Ghanaian Ownership Of Oil & Gas Industry
Indications from the recent Ghana Oil & Gas Career Fair 2013, put together by the Ghana Oil Club, World Business Magazine, and Hired Capital, seem to suggest a very serious and regrettable misconception as to what owning the oil and gas industry means. And the misunderstanding appears to be at the highest levels of our civil/public services.
According to a report in B&FT, a business weekly, “participants at an Oil and Gas Career Fair in Accra have agreed that for Ghana to take ownership of the fledgling oil and gas industry, the country would have to invest massively in building the capacity of its citizens.
“Dr. Paul Frimpong, Director of Petroleum at the Ministry of Energy and Petroleum, admitted that the quantum of local participation, as well as the extent to which local people can participate in the oil and gas sector is limited in respect to technology, finance and human resources.
“The onus then, is on the nation to adequately and holistically empower its indigenous people, through the formulation of good policies to facilitate a progressive involvement of the people, and that is why an event such as this is very important,” he said.
“Dr. Paul Frimpong indicated that the government is doing everything in its power to ensure that citizens gain from the oil and gas sector. The Local Content Policy, he said, is expected to drive the sustainable development of the sector, and win for Ghanaians a controlling stake … “
The first paragraph of the newspaper report maybe the reporter’s understanding of the of the conclusions of the career fair and may be overlooked, but surely not the fourth paragraph, in which a director in the ministry seems to suggest that the implementation of the local content policy would win Ghanaians “a controlling stake” in the oil and gas industry.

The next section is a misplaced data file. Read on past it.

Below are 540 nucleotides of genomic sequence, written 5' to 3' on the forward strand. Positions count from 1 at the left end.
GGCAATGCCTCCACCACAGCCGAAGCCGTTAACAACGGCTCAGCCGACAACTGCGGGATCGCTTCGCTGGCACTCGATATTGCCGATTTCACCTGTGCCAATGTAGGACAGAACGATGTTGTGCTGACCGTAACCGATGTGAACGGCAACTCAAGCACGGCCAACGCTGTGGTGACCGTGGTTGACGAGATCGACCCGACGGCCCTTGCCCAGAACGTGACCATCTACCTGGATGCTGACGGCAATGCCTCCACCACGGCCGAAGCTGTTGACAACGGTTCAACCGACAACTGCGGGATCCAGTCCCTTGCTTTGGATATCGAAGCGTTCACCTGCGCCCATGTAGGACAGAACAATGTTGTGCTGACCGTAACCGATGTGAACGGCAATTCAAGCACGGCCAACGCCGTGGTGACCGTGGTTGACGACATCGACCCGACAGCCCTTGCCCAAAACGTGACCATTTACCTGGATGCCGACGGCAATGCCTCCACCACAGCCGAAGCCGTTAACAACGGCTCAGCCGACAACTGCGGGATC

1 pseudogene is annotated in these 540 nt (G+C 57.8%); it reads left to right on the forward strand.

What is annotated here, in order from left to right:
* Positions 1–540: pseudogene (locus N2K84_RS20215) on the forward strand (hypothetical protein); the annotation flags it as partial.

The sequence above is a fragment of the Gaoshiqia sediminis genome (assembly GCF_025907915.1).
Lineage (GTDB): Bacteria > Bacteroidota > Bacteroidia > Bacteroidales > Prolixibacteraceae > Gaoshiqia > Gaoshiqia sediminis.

The Chronicle finds incredible this perception of equating the number of Ghanaians working in the oil and gas industry to Ghanaian ownership of the industry. We are the first to admit that we are no economists or captains of industry.
But, our layman’s understanding of a controlling state is that the person, who holds such a stake in any industry, takes home the greatest share of the profits of that industry. Given the nature of the agreement our government signed with Tullow, even if all 25 million Ghanaians work in the oil and gas industry, our share of annual profits would be less than 20 percent, which is our current stake in the Jubilee fields. By no stretch of imagination can less than 20 percent shareholding amount to a controlling stake, when the total number of primary stakeholders is just two or three.
We stand to be corrected. But, with the short-sighted sale of Ghana’s Golden Share in the former Ashanti Goldfields, the major income the government derives from that company now is corporate taxes. We have no share in profits. Yet, thousands of Ghanaians work there. We have no equity there at all, talk less of a controlling one.
Let the position of The Chronicle in this matter not be misconstrued. We are for as many Ghanaians, as are qualified, working in the oil and gas industry. We, therefore, support all programmes that would impart the necessary oil and gas industry skills to Ghanaians. It would no doubt improve their personal economies and those of their extended families.
What The Chronicle finds abhorrent is any suggestion that because Ghanaians work and earn a living in the oil and gas industry, Ghana, as a nation, holds a controlling stake (equity) in the industry. Such thinking would encourage our civil and public servants to continue to give Ghana atrocious oil deals like the first signed between the Government of Ghana, and the finders of our first commercially viable oil well in 2007 or thereabouts.
Our beloved Ghana deserves nothing less than a 30 percent stake in oil finds in this country by foreign prospectus, and the government in power should be told that clearly, and forcefully.
Actually the equity stake we want in our oil and gas industry is 100 percent. The Chronicle, therefore, calls on the Ghana National Petroleum Company to get serious with its exploration function, and give Ghana full ownership in as many commercially viable wells as possible.
The deluge of mouth-watering promises by the various political parties, whether for a Better Ghana or to Move Ghana Forward, can only be achieved with adequate funding. With the current structural defects in our economy, the oil and gas industry is the only place such funds can be found. We should, therefore, not allow misconceptions or lethargy stand in our way.
Short URL: http://thechronicle.com.gh/?p=52153